Last week in celebration of National Poetry Day’s theme of messages I delved into Dylan’s letters but I ended my blog with the need to write so much more. I wanted to look at his poetry and prose and find the hidden messages he had left us – clues from beyond the grave you could say!
Throughout his life my grandfather loved working things out – he enjoyed decoding cryptic cross words with his father or lying in the bath and sucking boiled sweets while reading an Agatha Christie novel…helping Poirot solve the crime. I know Mum would often catch him (when he was supposed to be working!) huddled over his desk in his writing shed, nose buried in a murder mystery.
But I think this love of cracking codes fed into his writing too. I often wonder if part of his reason for creating the complex rhyming pattern in Author’s Prologue was to not only challenge himself, but also his readers! As moviemakers so often do, I suspect he has added a few ‘Easter eggs’ – the disguised inside jokes that only a few will see – to his work. In his story, ‘The Fight,’ he wrote, “A poem I had printed in the Wales Day by Day column of the Western Mail was pasted on the mirror to make me blush.” This was a little hint, a slight nod towards a teenage misdemeanor that only came to light about forty years or so later. Dylan had plagiarized a poem called ‘His Requiem’ in his early teens, claiming it as his own. Why would Dylan do that when around that time he was furiously filling notebooks with original, and quite remarkable poetry? Who knows for sure? I like to think he was being a touch mischievous – the early glimmers of a cheeky sense of humour.
Dylan must have had so much fun trying to sneak in the odd concealed word or phrase that might raise an eyebrow or two. The “jollyrodgered sea” and the “organplaying wood” some how got past the eagle-eyed editor looking through Dylan’s dog-eared copy of Under Milk Wood. However, “Llareggub” was not so lucky. When the play-for-voices was first published, the spelling used was “Llaregyb”. Having said that, he had been successful before. He had included Llareggub in both The Burning Baby and The Orchards, magnificently hoodwinking the publishers.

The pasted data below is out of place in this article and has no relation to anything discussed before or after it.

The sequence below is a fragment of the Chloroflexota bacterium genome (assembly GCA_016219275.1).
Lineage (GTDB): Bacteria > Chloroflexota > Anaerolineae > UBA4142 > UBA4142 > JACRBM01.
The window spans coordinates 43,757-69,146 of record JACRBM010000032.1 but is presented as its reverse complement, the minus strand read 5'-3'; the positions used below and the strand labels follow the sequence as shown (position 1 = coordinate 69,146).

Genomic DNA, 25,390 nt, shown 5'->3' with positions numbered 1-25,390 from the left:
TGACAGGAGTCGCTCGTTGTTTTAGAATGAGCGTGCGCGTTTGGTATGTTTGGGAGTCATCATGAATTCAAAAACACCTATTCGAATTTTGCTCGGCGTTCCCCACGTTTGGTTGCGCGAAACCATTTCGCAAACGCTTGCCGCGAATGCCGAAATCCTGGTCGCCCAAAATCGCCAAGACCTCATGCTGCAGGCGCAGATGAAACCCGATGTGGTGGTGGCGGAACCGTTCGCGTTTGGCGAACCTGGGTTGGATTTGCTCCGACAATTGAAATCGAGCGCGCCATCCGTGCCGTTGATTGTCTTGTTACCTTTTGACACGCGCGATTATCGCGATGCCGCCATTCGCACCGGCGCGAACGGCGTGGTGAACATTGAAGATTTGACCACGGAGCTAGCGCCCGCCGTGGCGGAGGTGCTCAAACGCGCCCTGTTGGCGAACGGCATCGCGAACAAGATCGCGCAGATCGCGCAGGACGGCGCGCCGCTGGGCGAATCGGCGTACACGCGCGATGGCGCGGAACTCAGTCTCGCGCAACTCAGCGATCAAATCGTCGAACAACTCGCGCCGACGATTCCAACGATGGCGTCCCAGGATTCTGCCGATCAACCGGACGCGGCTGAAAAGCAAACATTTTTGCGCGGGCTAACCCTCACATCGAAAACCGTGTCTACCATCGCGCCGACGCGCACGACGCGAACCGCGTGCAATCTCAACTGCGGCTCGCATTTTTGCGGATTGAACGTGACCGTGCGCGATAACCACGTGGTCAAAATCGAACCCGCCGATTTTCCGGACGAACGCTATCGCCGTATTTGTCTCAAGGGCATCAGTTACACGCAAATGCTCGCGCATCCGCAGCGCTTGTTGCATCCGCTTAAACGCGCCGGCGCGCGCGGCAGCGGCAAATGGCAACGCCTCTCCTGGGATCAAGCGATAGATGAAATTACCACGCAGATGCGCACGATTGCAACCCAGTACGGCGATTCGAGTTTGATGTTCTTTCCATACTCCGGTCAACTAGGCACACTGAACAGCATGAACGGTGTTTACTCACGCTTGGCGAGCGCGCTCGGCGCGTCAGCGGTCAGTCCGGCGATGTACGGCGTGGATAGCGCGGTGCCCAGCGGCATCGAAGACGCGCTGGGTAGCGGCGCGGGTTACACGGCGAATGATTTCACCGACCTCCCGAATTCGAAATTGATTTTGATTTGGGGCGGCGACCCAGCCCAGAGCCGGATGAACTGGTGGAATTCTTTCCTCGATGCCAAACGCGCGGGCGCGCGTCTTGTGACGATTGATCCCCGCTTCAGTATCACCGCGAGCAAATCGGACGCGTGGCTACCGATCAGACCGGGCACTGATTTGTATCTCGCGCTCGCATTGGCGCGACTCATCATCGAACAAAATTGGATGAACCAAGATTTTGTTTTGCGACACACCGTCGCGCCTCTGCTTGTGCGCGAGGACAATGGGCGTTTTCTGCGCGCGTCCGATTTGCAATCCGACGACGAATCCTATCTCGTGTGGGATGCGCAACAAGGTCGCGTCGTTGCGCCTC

I read somewhere that my grandfather once remarked that T.S.Eliot was nearly toilets. Hmmm, a touch disrespectful to one of the greatest talents of the 20th century, I can only hope that if my grandfather did mention it to his poet friend, he would have appreciated Dylan’s ‘creative’ use of language. Terry Pratchett certainly did, as he used the same device in Discworld – he created Llamedos.
So, I’ve taken on a bit of detective work myself and I think I may have discovered a few other examples of my grandfather’s word play with some of the characters from Under Milk Wood. You may agree, you may not, but, perhaps, some food for thought?
Mrs Ogmore Pritchard – The first letters of her name spell out MOP. Surely that’s not a coincidence? Her character is ‘clean’ in every way. She even asks the sun to “mind it wipes its feet” before it enters her house.
Rosie Probert – The dead girlfriend of the blind Captain Cat. Within her name you can find the letters RIP.
Evans the death – The undertaker that dreams of his childhood. Satan can be found within his name. A bit far fetched? Well, in a section of the play, Jack Black prepares to meet Satan in the woods. And, one of the parts my grandfather added after a trip to America was about the undertaker. In the original version he was Thomas the Death. Why the change to Evans?
As I say, I could be barking up the completely wrong tree, though I hope not. Now, what I would really love is for you to go and investigate. Explore my grandfather’s writing (good excuse to go back and rediscover it!) and look for those hidden messages. If you do find any, please, please share them. You can put your thoughts under this blog or on social media. Go on, have fun. I can’t wait…
By the way, a little teaser for you. Check out our Love the Words image above, designed by Lee Jones. Each letter is connected to Dylan’s work and relates to particular poems, can you work them out?
Hannah Ellis – 10th October 2016.
Hannah is a teacher, writer and consultant. You can learn more about her by visiting the website – http://www.hannahellisconsultancy.com